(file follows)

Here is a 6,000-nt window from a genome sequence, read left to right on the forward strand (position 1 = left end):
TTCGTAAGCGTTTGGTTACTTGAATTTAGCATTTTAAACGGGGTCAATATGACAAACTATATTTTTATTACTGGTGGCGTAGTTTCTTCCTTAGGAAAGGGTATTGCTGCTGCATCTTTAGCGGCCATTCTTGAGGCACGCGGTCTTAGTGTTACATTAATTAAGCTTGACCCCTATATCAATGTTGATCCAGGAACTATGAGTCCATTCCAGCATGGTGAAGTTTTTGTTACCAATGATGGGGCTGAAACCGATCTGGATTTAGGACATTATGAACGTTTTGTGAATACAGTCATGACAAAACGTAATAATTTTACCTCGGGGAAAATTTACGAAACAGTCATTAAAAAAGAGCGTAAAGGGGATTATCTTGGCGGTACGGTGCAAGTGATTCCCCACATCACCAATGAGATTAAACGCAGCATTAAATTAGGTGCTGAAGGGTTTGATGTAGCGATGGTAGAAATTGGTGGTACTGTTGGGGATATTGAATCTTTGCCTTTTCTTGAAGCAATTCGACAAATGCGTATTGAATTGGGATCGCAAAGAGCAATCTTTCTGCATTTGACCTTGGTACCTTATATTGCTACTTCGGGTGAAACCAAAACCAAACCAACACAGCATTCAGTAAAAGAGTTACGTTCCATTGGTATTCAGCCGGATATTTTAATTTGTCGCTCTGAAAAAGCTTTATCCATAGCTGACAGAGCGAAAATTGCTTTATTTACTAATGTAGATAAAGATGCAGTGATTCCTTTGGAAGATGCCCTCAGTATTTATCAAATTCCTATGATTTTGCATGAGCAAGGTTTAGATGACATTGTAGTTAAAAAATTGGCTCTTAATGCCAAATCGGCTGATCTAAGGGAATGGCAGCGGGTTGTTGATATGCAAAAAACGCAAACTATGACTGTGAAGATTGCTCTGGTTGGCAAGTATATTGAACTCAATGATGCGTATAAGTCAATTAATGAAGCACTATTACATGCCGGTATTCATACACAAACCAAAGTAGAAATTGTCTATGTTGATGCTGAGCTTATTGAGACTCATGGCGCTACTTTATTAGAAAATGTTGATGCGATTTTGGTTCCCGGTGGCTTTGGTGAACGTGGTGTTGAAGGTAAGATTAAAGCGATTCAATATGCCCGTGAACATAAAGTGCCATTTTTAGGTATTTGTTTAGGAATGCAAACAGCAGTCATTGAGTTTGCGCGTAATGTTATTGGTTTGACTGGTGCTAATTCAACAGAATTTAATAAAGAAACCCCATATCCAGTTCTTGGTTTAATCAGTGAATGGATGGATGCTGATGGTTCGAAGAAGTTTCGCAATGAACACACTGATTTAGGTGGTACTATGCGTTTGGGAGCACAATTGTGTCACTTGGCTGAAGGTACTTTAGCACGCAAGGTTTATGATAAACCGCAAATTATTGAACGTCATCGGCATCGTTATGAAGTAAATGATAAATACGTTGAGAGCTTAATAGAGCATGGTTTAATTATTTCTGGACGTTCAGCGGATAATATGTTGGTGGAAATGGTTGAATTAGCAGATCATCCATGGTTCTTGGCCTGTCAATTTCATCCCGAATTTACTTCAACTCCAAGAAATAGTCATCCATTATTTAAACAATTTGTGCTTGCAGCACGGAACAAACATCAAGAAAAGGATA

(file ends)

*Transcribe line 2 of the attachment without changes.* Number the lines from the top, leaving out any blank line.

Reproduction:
TTCGTAAGCGTTTGGTTACTTGAATTTAGCATTTTAAACGGGGTCAATATGACAAACTATATTTTTATTACTGGTGGCGTAGTTTCTTCCTTAGGAAAGGGTATTGCTGCTGCATCTTTAGCGGCCATTCTTGAGGCACGCGGTCTTAGTGTTACATTAATTAAGCTTGACCCCTATATCAATGTTGATCCAGGAACTATGAGTCCATTCCAGCATGGTGAAGTTTTTGTTACCAATGATGGGGCTGAAACCGATCTGGATTTAGGACATTATGAACGTTTTGTGAATACAGTCATGACAAAACGTAATAATTTTACCTCGGGGAAAATTTACGAAACAGTCATTAAAAAAGAGCGTAAAGGGGATTATCTTGGCGGTACGGTGCAAGTGATTCCCCACATCACCAATGAGATTAAACGCAGCATTAAATTAGGTGCTGAAGGGTTTGATGTAGCGATGGTAGAAATTGGTGGTACTGTTGGGGATATTGAATCTTTGCCTTTTCTTGAAGCAATTCGACAAATGCGTATTGAATTGGGATCGCAAAGAGCAATCTTTCTGCATTTGACCTTGGTACCTTATATTGCTACTTCGGGTGAAACCAAAACCAAACCAACACAGCATTCAGTAAAAGAGTTACGTTCCATTGGTATTCAGCCGGATATTTTAATTTGTCGCTCTGAAAAAGCTTTATCCATAGCTGACAGAGCGAAAATTGCTTTATTTACTAATGTAGATAAAGATGCAGTGATTCCTTTGGAAGATGCCCTCAGTATTTATCAAATTCCTATGATTTTGCATGAGCAAGGTTTAGATGACATTGTAGTTAAAAAATTGGCTCTTAATGCCAAATCGGCTGATCTAAGGGAATGGCAGCGGGTTGTTGATATGCAAAAAACGCAAACTATGACTGTGAAGATTGCTCTGGTTGGCAAGTATATTGAACTCAATGATGCGTATAAGTCAATTAATGAAGCACTATTACATGCCGGTATTCATACACAAACCAAAGTAGAAATTGTCTATGTTGATGCTGAGCTTATTGAGACTCATGGCGCTACTTTATTAGAAAATGTTGATGCGATTTTGGTTCCCGGTGGCTTTGGTGAACGTGGTGTTGAAGGTAAGATTAAAGCGATTCAATATGCCCGTGAACATAAAGTGCCATTTTTAGGTATTTGTTTAGGAATGCAAACAGCAGTCATTGAGTTTGCGCGTAATGTTATTGGTTTGACTGGTGCTAATTCAACAGAATTTAATAAAGAAACCCCATATCCAGTTCTTGGTTTAATCAGTGAATGGATGGATGCTGATGGTTCGAAGAAGTTTCGCAATGAACACACTGATTTAGGTGGTACTATGCGTTTGGGAGCACAATTGTGTCACTTGGCTGAAGGTACTTTAGCACGCAAGGTTTATGATAAACCGCAAATTATTGAACGTCATCGGCATCGTTATGAAGTAAATGATAAATACGTTGAGAGCTTAATAGAGCATGGTTTAATTATTTCTGGACGTTCAGCGGATAATATGTTGGTGGAAATGGTTGAATTAGCAGATCATCCATGGTTCTTGGCCTGTCAATTTCATCCCGAATTTACTTCAACTCCAAGAAATAGTCATCCATTATTTAAACAATTTGTGCTTGCAGCACGGAACAAACATCAAGAAAAGGATA